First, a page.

'Q. On June 28th did she leave your bed? A. On June 28th she left my bed and went to sleep with the children.
'Q. Have you ever cohabited as man and wife since that time? A. No, I have not.'
Manifestly this testimony did not prove justification for leaving as laid down in the Reiter case.
If the case had been left in that posture there could have been no doubt of the decision; for the husband's offer to return, to which reference will be made, also failed to meet the test of the Reiter case. But respondent's counsel, in the words of the hearing judge, 'opened the door very wide with your [his] cross examination.' As a result further elements were introduced into the picture which need brief consideration. The parties were married in 1927; she was then 17 years old; he was 28. They have two children; a daughter, 20 years old, lives with the father; and the son, 12, resides with the mother. For at least 10 years the parties have brawled and quarreled, sometimes resorting to violence, and they accuse each other of extra-marital attachments. He left the domicile once before; and on January 30, 1946, he instituted an action in divorce. In April of that year they effected a reconciliation; he withdrew the action; and returned home. During the three months that he remained there, he testified, still on cross-examination, that she threatened to kill him, and that his daughter
[ 167 Pa. Super. Page 137]
was present. But the daughter, called as witness for her father, testified that the incident occurred before the April 1946 reconciliation. Therefore, it cannot be held that he left the home under a 'justifiable fear of immediate bodily harm.'
The record is replete with other incidents, most of which occurred before the reconciliation and have no bearing upon the second separation. His statement of the reasons for leaving is clearly insufficient to sustain a divorce on the ground of desertion. For her part she testified that dissensions arose because he returned home late at night in an intoxicated condition, and that she left his bed because in that condition he demanded unnatural sexual intercourse. Although the trier of the facts believed her, whether her testimony is true or not is not necessarily decisive; for in any event he has not shown facts which justified his leaving under the doctrine of the Reiter case.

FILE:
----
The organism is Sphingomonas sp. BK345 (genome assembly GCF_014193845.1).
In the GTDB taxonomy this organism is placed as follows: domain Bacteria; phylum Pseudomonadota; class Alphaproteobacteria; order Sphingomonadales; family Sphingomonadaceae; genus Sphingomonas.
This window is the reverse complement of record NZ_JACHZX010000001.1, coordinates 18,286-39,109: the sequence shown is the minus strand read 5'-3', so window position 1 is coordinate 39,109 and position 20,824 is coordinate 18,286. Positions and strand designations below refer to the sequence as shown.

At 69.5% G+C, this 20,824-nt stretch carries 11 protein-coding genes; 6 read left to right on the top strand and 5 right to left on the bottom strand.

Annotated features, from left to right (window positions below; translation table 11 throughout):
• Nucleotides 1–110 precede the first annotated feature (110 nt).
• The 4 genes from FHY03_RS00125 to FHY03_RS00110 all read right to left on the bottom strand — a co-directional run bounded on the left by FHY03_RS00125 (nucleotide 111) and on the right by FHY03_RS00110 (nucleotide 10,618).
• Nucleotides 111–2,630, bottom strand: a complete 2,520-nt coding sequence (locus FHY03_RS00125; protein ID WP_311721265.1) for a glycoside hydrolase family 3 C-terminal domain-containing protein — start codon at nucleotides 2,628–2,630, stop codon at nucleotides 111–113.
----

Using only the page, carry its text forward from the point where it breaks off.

Appellee testified: 'I called her up [on the telephone] around the first part of December, 1946 and asked her if she would be good I would come back with her and she said, 'Don't you dare to step in this house or you will be dead.' Appellant's attention was not directed to this testimony, and so she neither affirmed nor denied it. But the hearing judge was not required to believe even uncontradicted testimony, and obviously he did not give credence to it. Besides, an accusatory and conditional offer of reconciliation ('if she would be good') lacks the benign spirit of an honest invitation to resume peaceful marital relations, and a telephone offer, where both parties reside in the same city, is open to the suspicion that it was not extended in good faith. Cf. Wilhelm v. Wilhelm, 130 Pa. Super. 143, 197 A. 496; Cobaugh v. Cobaugh, 160 Pa. Super. 362, 51 A.2d 354.
Decree reversed at appellee's costs.
© 1998 VersusLaw Inc.